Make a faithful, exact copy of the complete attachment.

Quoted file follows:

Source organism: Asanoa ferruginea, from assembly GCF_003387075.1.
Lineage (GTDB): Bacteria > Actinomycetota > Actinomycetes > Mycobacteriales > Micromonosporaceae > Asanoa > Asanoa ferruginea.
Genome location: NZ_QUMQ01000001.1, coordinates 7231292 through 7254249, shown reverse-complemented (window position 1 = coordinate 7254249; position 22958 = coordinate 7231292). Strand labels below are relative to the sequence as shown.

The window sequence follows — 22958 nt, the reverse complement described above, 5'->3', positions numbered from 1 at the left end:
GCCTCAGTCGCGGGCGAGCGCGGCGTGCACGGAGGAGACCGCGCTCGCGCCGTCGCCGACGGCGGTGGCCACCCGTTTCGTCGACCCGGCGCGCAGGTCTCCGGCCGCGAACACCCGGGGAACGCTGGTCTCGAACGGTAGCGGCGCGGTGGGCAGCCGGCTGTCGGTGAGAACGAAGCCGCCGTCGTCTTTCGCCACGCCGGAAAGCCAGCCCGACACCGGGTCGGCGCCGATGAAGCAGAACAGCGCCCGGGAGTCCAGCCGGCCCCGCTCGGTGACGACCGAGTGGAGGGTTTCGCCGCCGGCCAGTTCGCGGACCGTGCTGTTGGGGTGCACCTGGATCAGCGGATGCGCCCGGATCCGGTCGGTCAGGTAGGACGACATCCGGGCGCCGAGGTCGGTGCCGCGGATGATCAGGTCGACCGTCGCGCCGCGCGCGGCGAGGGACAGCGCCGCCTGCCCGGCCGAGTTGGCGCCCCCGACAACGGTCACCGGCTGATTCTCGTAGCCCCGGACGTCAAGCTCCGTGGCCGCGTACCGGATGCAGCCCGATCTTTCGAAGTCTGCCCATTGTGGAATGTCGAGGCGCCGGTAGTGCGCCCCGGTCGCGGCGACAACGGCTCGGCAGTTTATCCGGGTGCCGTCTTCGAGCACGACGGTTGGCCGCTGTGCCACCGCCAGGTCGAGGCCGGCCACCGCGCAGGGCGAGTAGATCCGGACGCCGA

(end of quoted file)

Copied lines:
Source organism: Asanoa ferruginea, from assembly GCF_003387075.1.
Lineage (GTDB): Bacteria > Actinomycetota > Actinomycetes > Mycobacteriales > Micromonosporaceae > Asanoa > Asanoa ferruginea.
Genome location: NZ_QUMQ01000001.1, coordinates 7231292 through 7254249, shown reverse-complemented (window position 1 = coordinate 7254249; position 22958 = coordinate 7231292). Strand labels below are relative to the sequence as shown.

The window sequence follows — 22958 nt, the reverse complement described above, 5'->3', positions numbered from 1 at the left end:
GCCTCAGTCGCGGGCGAGCGCGGCGTGCACGGAGGAGACCGCGCTCGCGCCGTCGCCGACGGCGGTGGCCACCCGTTTCGTCGACCCGGCGCGCAGGTCTCCGGCCGCGAACACCCGGGGAACGCTGGTCTCGAACGGTAGCGGCGCGGTGGGCAGCCGGCTGTCGGTGAGAACGAAGCCGCCGTCGTCTTTCGCCACGCCGGAAAGCCAGCCCGACACCGGGTCGGCGCCGATGAAGCAGAACAGCGCCCGGGAGTCCAGCCGGCCCCGCTCGGTGACGACCGAGTGGAGGGTTTCGCCGCCGGCCAGTTCGCGGACCGTGCTGTTGGGGTGCACCTGGATCAGCGGATGCGCCCGGATCCGGTCGGTCAGGTAGGACGACATCCGGGCGCCGAGGTCGGTGCCGCGGATGATCAGGTCGACCGTCGCGCCGCGCGCGGCGAGGGACAGCGCCGCCTGCCCGGCCGAGTTGGCGCCCCCGACAACGGTCACCGGCTGATTCTCGTAGCCCCGGACGTCAAGCTCCGTGGCCGCGTACCGGATGCAGCCCGATCTTTCGAAGTCTGCCCATTGTGGAATGTCGAGGCGCCGGTAGTGCGCCCCGGTCGCGGCGACAACGGCTCGGCAGTTTATCCGGGTGCCGTCTTCGAGCACGACGGTTGGCCGCTGTGCCACCGCCAGGTCGAGGCCGGCCACCGCGCAGGGCGAGTAGATCCGGACGCCGA